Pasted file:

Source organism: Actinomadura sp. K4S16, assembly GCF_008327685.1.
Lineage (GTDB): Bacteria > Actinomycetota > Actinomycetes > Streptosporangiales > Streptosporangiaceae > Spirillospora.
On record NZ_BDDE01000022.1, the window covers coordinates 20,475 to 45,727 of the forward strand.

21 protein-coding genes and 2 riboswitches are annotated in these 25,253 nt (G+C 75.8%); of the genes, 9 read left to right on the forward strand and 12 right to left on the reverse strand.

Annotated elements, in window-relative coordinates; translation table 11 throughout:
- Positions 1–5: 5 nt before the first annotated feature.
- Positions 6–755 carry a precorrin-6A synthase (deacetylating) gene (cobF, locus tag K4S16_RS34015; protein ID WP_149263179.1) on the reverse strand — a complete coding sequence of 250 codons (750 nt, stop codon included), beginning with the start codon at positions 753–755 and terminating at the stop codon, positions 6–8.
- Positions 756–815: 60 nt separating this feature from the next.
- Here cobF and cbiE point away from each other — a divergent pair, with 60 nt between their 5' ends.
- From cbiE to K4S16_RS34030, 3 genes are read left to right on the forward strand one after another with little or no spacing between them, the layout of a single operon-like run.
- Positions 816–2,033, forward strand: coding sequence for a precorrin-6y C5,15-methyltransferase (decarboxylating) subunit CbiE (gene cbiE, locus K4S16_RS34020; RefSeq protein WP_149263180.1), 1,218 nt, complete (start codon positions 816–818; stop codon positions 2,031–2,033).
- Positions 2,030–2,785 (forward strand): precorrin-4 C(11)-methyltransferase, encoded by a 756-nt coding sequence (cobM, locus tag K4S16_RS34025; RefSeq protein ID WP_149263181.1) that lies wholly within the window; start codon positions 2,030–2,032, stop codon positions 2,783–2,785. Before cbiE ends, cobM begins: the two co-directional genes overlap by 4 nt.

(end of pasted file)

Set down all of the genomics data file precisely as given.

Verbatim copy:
Source organism: Actinomadura sp. K4S16, assembly GCF_008327685.1.
Lineage (GTDB): Bacteria > Actinomycetota > Actinomycetes > Streptosporangiales > Streptosporangiaceae > Spirillospora.
On record NZ_BDDE01000022.1, the window covers coordinates 20,475 to 45,727 of the forward strand.

21 protein-coding genes and 2 riboswitches are annotated in these 25,253 nt (G+C 75.8%); of the genes, 9 read left to right on the forward strand and 12 right to left on the reverse strand.

Annotated elements, in window-relative coordinates; translation table 11 throughout:
- Positions 1–5: 5 nt before the first annotated feature.
- Positions 6–755 carry a precorrin-6A synthase (deacetylating) gene (cobF, locus tag K4S16_RS34015; protein ID WP_149263179.1) on the reverse strand — a complete coding sequence of 250 codons (750 nt, stop codon included), beginning with the start codon at positions 753–755 and terminating at the stop codon, positions 6–8.
- Positions 756–815: 60 nt separating this feature from the next.
- Here cobF and cbiE point away from each other — a divergent pair, with 60 nt between their 5' ends.
- From cbiE to K4S16_RS34030, 3 genes are read left to right on the forward strand one after another with little or no spacing between them, the layout of a single operon-like run.
- Positions 816–2,033, forward strand: coding sequence for a precorrin-6y C5,15-methyltransferase (decarboxylating) subunit CbiE (gene cbiE, locus K4S16_RS34020; RefSeq protein WP_149263180.1), 1,218 nt, complete (start codon positions 816–818; stop codon positions 2,031–2,033).
- Positions 2,030–2,785 (forward strand): precorrin-4 C(11)-methyltransferase, encoded by a 756-nt coding sequence (cobM, locus tag K4S16_RS34025; RefSeq protein ID WP_149263181.1) that lies wholly within the window; start codon positions 2,030–2,032, stop codon positions 2,783–2,785. Before cbiE ends, cobM begins: the two co-directional genes overlap by 4 nt.